I’m sure my eyes weren’t the only ones that rolled when N&O editors complained that the divisiveness and rancor of a recent UNC Board of Governors (BOG) meeting threatened the “reputation and stability of the university.”
The over-the-top comments are a clear sign that recent actions by the BOG have clearly piqued editors. Banning the Center for Civil Rights from litigating, public disagreements with UNC Administration over communications regarding the possible removal of the “Silent Sam” confederate statue and recent proposals to lower UNC tuition and move UNC General Administration out of Chapel Hill have sent editors into orbit.
No, I don’t necessarily agree with all of these actions. But neither do I agree that they reflect what N&O editors call a board “hijacked by partisan politics.”
Such accusations are the common refrain of liberals and progressives who increasingly find themselves on the outside looking in and have a need to explain the status quo.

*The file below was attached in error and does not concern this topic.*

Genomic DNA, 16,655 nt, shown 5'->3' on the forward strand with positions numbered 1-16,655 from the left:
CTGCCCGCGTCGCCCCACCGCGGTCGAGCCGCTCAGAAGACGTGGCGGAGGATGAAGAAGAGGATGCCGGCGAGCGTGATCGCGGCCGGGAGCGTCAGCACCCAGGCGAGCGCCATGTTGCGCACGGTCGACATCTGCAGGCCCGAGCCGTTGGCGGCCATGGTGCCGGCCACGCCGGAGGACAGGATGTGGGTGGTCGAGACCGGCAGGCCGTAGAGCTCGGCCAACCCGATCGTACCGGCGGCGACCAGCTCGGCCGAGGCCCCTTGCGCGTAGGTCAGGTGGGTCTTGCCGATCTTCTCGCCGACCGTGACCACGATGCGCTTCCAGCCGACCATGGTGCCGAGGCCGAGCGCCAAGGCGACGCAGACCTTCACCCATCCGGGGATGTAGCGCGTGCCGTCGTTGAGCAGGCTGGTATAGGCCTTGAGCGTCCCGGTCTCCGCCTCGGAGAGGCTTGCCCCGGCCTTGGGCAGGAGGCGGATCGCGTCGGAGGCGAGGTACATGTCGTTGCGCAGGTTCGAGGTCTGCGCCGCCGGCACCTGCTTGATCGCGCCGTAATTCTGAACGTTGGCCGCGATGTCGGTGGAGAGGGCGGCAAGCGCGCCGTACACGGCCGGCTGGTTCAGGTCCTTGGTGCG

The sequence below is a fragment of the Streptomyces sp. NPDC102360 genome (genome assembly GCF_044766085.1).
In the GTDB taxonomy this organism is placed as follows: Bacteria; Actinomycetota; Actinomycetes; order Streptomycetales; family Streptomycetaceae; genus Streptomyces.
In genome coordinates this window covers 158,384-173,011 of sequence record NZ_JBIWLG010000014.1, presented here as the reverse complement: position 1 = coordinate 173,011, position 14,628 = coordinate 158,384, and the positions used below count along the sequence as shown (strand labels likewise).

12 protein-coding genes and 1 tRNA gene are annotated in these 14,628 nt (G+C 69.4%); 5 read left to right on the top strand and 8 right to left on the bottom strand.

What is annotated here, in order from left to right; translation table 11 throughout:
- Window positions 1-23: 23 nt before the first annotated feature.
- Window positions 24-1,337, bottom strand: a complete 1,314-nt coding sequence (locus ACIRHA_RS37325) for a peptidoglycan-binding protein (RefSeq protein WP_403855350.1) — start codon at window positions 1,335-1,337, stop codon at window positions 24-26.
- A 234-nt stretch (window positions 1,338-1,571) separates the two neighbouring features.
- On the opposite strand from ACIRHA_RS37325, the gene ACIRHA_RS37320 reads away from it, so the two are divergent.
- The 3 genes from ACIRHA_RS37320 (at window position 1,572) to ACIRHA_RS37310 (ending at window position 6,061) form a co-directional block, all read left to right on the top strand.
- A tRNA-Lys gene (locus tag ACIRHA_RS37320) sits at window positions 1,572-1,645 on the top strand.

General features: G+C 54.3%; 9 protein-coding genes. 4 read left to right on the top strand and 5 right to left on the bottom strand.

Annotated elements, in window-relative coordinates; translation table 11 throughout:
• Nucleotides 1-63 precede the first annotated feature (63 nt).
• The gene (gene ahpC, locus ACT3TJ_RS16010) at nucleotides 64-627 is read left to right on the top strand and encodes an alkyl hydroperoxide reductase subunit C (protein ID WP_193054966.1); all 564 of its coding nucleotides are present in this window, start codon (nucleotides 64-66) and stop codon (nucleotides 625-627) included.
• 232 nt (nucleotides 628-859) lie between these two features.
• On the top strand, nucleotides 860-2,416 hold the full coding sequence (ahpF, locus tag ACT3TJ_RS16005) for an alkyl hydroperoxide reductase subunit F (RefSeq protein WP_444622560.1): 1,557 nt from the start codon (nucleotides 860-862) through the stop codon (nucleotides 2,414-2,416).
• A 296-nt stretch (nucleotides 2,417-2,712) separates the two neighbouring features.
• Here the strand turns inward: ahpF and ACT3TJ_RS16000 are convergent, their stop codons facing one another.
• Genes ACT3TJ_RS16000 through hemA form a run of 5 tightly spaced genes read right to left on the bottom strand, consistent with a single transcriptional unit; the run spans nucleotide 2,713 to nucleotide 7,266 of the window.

They also convey an important truth of such advocates: most any BOG action with which the left disagrees, it will smear as political.
Of course, liberals and progressives throughout the media, state government and the university are dumbstruck when others accuse them of politics, since they believe themselves to be above or outside politics and working for the good of the people. We should thank editors for continually reminding us that previous UNC boards didn’t engage in politics. It’s only since Republicans gained a majority that things have become so overtly political.
It’s hypocrisy of the highest order and an arrogance that blinds. But what else is new?